Price's choice of covers was striking. After the rousing statement-of-purpose "Radio" from Strays, Price leapt behind a second drum kit as her band strutted through Elvis Costello's "Pump It Up" (Black's grin while grooving the bass line is indelible) and she ended the night with an ecstatic take on Paul McCartney's "Let Me Roll It," a tune tailor-made for her to find some winking, playful joy inside of. (She's also played Lesley Gore's "You Don't Own Me" and Sleater-Kinney's "Turn It On" during this tour.) Early in the set, led by Napier 's expressive snare march, the band hauled out Jefferson Airplane's "White Rabbit," a choice that might surprise an onlooker who assumes Price's only debt is to Nashville. In the band's hands the song built menacingly in its still-startling way, moving the show into something more dimensional and fuller of possibilities than it had been. Clearly grooving with the vibe and the crowd's knowing participation, Price chose to have fun with the song, the flip side to her darker and more complex stuff (and a like-spirited theme song of sorts to the Women In Weed info booth at the front of the venue).


I recently read Price's memoir Maybe We'll Make It and was startled to learn that in the early aughts, before she split for Music Row, Price was a student at Northern Illinois University, where I teach. (She was born and raised in a small farm town in Illinois.) She briefly studied Communications, right down the hall from the English Department, yet I don’t remember ever having her as a student. Judging from her candid memories about her time in DeKalb she probably wouldn’t have made it to class all that often. Price is unsparingly honest in Maybe We'll Make It, which was published by Texas last year on the eve of Strays. She writes about her fitful adolescence, alcohol abuse, a brief prison stint, years of brutal hangovers, and the tragedy of losing an infant son (the twin survived; she also has a young daughter). Her courtship with and marriage to Ivey are narrated in all of its glory, though the seams show: there are doubts, infidelities, some meanness, epic money problems, long, shitty nights given to menial jobs, drinking and drugging, graphic career disappointments. Price and Ivey separated briefly; she carried on an affair with a fellow local musician in broad daylight. She ultimately quits her corrosive drinking. She smokes grass and trips on shrooms with the zeal of an evangelist.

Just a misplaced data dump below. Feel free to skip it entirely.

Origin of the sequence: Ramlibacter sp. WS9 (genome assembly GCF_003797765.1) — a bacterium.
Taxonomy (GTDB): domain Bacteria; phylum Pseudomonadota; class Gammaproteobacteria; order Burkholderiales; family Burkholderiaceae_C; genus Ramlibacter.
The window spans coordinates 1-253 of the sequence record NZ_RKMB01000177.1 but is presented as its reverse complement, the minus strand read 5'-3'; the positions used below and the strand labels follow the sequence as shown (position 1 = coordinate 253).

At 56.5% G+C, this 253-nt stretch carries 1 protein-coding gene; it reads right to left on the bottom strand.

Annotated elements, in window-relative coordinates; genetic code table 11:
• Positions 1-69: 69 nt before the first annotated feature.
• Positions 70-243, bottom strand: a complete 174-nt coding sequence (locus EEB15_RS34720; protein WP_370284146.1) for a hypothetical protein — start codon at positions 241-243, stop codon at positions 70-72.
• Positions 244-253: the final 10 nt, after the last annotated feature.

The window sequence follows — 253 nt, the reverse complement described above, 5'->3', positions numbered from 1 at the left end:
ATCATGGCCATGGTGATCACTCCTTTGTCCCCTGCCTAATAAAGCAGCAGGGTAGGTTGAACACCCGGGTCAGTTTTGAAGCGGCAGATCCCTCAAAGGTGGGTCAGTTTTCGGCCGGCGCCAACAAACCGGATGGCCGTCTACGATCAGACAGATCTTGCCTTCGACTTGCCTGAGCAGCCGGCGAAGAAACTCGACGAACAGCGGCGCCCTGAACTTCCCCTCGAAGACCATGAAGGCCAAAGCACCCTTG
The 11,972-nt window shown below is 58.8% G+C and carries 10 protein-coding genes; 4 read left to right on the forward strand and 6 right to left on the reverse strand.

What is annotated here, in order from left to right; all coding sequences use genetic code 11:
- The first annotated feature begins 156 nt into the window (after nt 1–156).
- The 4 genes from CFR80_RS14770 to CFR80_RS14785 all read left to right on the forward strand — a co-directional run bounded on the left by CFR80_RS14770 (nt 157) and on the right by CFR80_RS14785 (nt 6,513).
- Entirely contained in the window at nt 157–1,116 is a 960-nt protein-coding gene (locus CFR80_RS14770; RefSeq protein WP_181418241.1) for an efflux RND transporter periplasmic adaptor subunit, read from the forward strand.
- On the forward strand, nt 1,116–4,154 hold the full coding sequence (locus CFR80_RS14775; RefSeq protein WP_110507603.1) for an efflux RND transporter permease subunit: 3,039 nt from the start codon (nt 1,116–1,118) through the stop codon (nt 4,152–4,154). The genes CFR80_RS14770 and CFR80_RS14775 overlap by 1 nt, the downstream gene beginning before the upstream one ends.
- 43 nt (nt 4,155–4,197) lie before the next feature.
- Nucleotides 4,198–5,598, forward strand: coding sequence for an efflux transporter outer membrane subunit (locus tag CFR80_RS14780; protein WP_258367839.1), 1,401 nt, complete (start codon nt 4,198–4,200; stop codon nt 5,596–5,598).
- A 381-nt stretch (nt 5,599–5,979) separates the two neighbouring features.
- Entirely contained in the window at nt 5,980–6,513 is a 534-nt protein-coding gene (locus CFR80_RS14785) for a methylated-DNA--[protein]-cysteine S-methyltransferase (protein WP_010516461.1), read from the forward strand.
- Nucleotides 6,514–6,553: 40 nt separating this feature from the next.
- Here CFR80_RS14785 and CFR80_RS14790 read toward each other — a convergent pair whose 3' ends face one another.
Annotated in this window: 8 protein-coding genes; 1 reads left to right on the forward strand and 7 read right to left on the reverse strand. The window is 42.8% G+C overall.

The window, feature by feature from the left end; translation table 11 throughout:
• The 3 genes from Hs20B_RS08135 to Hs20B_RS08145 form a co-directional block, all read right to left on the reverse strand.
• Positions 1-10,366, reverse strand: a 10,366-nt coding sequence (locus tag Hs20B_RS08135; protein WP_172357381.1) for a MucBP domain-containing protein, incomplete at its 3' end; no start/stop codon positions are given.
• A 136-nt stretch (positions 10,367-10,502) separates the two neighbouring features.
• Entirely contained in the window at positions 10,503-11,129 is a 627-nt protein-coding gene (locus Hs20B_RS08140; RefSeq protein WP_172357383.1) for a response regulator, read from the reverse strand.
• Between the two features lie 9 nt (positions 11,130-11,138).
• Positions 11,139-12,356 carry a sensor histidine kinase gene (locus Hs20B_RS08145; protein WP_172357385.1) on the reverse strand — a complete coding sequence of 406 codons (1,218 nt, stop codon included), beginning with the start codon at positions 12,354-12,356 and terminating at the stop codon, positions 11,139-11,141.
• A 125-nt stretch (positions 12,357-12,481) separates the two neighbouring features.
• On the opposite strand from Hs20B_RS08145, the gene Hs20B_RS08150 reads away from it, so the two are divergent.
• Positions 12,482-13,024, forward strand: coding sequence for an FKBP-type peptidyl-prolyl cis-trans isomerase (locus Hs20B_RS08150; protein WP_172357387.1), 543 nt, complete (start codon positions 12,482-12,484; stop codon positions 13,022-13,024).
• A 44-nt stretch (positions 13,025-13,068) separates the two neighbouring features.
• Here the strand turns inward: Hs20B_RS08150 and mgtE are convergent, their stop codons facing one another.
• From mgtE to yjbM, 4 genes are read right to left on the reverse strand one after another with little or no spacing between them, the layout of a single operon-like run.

It's all in the memoir, which is heavily narrative—she's got a van full of great stories to tell—complemented by insightful moments of self-reflection. But not too many. Price keeps her lens focussed on her carefully-crafted if reckless trajectory from small-town Midwestern girl and struggling, alcoholic Nashville-transplant to a California-sober mother of two and Jack White-blessed Next Big Thing singing and recording at the Grand Ole Opry.